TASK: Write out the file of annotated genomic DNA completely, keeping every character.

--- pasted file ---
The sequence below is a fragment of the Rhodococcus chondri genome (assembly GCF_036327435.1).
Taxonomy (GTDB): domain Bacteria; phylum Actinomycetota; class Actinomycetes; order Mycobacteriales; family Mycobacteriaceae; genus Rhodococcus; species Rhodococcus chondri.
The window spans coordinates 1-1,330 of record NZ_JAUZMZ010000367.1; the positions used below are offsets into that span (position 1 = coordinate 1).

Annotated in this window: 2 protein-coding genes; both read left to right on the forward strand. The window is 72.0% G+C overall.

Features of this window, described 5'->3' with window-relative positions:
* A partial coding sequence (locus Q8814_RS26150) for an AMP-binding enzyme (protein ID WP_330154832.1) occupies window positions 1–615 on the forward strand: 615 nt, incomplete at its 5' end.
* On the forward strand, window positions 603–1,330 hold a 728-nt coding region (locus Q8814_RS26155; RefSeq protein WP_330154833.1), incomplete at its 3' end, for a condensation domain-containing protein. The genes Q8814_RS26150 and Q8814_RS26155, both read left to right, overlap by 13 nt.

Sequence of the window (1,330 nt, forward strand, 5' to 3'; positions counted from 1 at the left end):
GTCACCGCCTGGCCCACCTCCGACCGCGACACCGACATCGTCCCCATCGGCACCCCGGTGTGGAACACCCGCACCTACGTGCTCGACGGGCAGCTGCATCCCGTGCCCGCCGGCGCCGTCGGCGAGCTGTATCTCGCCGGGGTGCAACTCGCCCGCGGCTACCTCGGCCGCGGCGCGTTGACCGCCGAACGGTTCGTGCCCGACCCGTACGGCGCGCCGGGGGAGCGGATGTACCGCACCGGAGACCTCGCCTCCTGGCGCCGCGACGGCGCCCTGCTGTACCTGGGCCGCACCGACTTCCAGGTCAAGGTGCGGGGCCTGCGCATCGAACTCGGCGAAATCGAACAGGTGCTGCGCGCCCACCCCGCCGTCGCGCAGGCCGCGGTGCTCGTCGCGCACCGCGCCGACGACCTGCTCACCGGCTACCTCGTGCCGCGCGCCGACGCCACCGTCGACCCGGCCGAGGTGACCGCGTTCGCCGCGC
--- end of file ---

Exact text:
The sequence below is a fragment of the Rhodococcus chondri genome (assembly GCF_036327435.1).
Taxonomy (GTDB): domain Bacteria; phylum Actinomycetota; class Actinomycetes; order Mycobacteriales; family Mycobacteriaceae; genus Rhodococcus; species Rhodococcus chondri.
The window spans coordinates 1-1,330 of record NZ_JAUZMZ010000367.1; the positions used below are offsets into that span (position 1 = coordinate 1).

Annotated in this window: 2 protein-coding genes; both read left to right on the forward strand. The window is 72.0% G+C overall.

Features of this window, described 5'->3' with window-relative positions:
* A partial coding sequence (locus Q8814_RS26150) for an AMP-binding enzyme (protein ID WP_330154832.1) occupies window positions 1–615 on the forward strand: 615 nt, incomplete at its 5' end.
* On the forward strand, window positions 603–1,330 hold a 728-nt coding region (locus Q8814_RS26155; RefSeq protein WP_330154833.1), incomplete at its 3' end, for a condensation domain-containing protein. The genes Q8814_RS26150 and Q8814_RS26155, both read left to right, overlap by 13 nt.

Sequence of the window (1,330 nt, forward strand, 5' to 3'; positions counted from 1 at the left end):
GTCACCGCCTGGCCCACCTCCGACCGCGACACCGACATCGTCCCCATCGGCACCCCGGTGTGGAACACCCGCACCTACGTGCTCGACGGGCAGCTGCATCCCGTGCCCGCCGGCGCCGTCGGCGAGCTGTATCTCGCCGGGGTGCAACTCGCCCGCGGCTACCTCGGCCGCGGCGCGTTGACCGCCGAACGGTTCGTGCCCGACCCGTACGGCGCGCCGGGGGAGCGGATGTACCGCACCGGAGACCTCGCCTCCTGGCGCCGCGACGGCGCCCTGCTGTACCTGGGCCGCACCGACTTCCAGGTCAAGGTGCGGGGCCTGCGCATCGAACTCGGCGAAATCGAACAGGTGCTGCGCGCCCACCCCGCCGTCGCGCAGGCCGCGGTGCTCGTCGCGCACCGCGCCGACGACCTGCTCACCGGCTACCTCGTGCCGCGCGCCGACGCCACCGTCGACCCGGCCGAGGTGACCGCGTTCGCCGCGC